"When you read the letter that [Aimee] sent to her employer, I think every trans person sees themselves in the everyday strength that she had to show just to be herself, and her refusal to sit back and accept a second tier life," she says. "I think she has put forward an enormous amount of strength, and I think that's something commonly shared among a lot of trans people. We understand that anytime a door is shut in our face, sometimes the best thing to do is kick it back in. And this case is an opportunity to show that."

Anti-Discrimination Law And LGBTQ Workers

The statute at issue in each of the cases is Title VII, which is part of the Civil Rights Act of 1964. Title VII protects people from discrimination based on sex, race, color, religion, or national origin, according to the EEOC.

In a brief filed Aug. 16, the DOJ asked the court to rule that "sex" under Title VII means "biological sex," or sex assigned at birth, arguing that was its accepted meaning when the founders wrote the Constitution. But a number of federal appellate courts have protected transgender people under Title VII, and decades of case law have found that sexual orientation discrimination is covered under sex discrimination.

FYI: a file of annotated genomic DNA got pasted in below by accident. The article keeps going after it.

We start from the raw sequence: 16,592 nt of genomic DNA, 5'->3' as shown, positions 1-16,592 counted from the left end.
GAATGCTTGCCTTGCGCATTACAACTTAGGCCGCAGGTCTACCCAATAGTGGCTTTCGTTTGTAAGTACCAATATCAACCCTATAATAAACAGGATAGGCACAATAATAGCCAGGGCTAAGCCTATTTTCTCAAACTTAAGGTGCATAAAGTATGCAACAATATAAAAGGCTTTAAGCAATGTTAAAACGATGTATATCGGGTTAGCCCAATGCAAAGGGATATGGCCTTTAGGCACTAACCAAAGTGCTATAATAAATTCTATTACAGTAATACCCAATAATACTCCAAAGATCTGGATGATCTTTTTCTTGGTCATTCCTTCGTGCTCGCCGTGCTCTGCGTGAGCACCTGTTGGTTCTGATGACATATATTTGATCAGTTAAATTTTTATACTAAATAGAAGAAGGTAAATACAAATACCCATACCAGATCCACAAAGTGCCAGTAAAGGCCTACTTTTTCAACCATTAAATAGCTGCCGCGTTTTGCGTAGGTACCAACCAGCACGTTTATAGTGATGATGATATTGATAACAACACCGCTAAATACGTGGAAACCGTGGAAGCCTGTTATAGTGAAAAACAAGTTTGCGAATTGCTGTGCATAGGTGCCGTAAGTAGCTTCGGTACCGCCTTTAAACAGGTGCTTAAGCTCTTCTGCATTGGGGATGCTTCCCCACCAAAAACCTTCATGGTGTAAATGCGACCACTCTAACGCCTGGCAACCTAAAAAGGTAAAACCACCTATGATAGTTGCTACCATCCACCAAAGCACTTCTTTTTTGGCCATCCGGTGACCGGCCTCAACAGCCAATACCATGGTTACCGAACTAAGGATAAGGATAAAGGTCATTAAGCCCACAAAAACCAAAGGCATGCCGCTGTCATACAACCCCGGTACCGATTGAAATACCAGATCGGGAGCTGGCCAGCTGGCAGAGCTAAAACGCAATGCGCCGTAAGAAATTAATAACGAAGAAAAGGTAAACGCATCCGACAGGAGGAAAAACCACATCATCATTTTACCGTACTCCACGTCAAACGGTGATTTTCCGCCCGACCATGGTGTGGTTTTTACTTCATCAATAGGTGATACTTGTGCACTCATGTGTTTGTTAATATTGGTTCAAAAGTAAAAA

ACLU attorneys Ria Tabacco Mar and Gabriel Arkles argue that discrimination against LGBTQ people is fundamentally based on their sex. "Firing someone for being a man who dates other men, or for being a woman who was assigned the sex male at birth, is literally discrimination 'because of sex,'" they wrote in a blog post, because an employer is using a person's assigned sex to make judgments about who they should date or how they should dress.